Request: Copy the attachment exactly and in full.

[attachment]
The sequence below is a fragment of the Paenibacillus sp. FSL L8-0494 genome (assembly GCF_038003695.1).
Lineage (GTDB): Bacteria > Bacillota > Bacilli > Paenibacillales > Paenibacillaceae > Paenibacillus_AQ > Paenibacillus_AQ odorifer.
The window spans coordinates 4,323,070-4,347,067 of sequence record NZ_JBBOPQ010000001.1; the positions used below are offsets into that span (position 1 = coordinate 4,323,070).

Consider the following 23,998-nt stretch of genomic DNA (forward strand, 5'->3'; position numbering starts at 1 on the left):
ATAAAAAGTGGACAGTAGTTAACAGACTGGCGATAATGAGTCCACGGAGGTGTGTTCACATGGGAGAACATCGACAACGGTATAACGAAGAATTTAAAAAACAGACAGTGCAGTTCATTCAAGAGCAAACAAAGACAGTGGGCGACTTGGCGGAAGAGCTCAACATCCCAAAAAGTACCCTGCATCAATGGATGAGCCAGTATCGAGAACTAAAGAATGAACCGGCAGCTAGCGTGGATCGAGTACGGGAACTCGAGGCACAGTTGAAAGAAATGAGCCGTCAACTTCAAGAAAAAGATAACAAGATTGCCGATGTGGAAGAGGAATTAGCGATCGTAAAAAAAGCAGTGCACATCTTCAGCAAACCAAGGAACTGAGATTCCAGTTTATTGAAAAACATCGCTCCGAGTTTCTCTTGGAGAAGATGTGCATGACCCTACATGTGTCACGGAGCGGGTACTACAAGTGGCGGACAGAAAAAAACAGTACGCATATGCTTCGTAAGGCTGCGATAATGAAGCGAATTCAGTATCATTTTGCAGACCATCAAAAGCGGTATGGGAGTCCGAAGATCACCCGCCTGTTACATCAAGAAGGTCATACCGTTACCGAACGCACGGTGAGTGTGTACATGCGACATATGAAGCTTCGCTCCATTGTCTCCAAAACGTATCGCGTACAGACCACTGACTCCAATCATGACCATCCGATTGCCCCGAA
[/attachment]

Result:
The sequence below is a fragment of the Paenibacillus sp. FSL L8-0494 genome (assembly GCF_038003695.1).
Lineage (GTDB): Bacteria > Bacillota > Bacilli > Paenibacillales > Paenibacillaceae > Paenibacillus_AQ > Paenibacillus_AQ odorifer.
The window spans coordinates 4,323,070-4,347,067 of sequence record NZ_JBBOPQ010000001.1; the positions used below are offsets into that span (position 1 = coordinate 4,323,070).

Consider the following 23,998-nt stretch of genomic DNA (forward strand, 5'->3'; position numbering starts at 1 on the left):
ATAAAAAGTGGACAGTAGTTAACAGACTGGCGATAATGAGTCCACGGAGGTGTGTTCACATGGGAGAACATCGACAACGGTATAACGAAGAATTTAAAAAACAGACAGTGCAGTTCATTCAAGAGCAAACAAAGACAGTGGGCGACTTGGCGGAAGAGCTCAACATCCCAAAAAGTACCCTGCATCAATGGATGAGCCAGTATCGAGAACTAAAGAATGAACCGGCAGCTAGCGTGGATCGAGTACGGGAACTCGAGGCACAGTTGAAAGAAATGAGCCGTCAACTTCAAGAAAAAGATAACAAGATTGCCGATGTGGAAGAGGAATTAGCGATCGTAAAAAAAGCAGTGCACATCTTCAGCAAACCAAGGAACTGAGATTCCAGTTTATTGAAAAACATCGCTCCGAGTTTCTCTTGGAGAAGATGTGCATGACCCTACATGTGTCACGGAGCGGGTACTACAAGTGGCGGACAGAAAAAAACAGTACGCATATGCTTCGTAAGGCTGCGATAATGAAGCGAATTCAGTATCATTTTGCAGACCATCAAAAGCGGTATGGGAGTCCGAAGATCACCCGCCTGTTACATCAAGAAGGTCATACCGTTACCGAACGCACGGTGAGTGTGTACATGCGACATATGAAGCTTCGCTCCATTGTCTCCAAAACGTATCGCGTACAGACCACTGACTCCAATCATGACCATCCGATTGCCCCGAA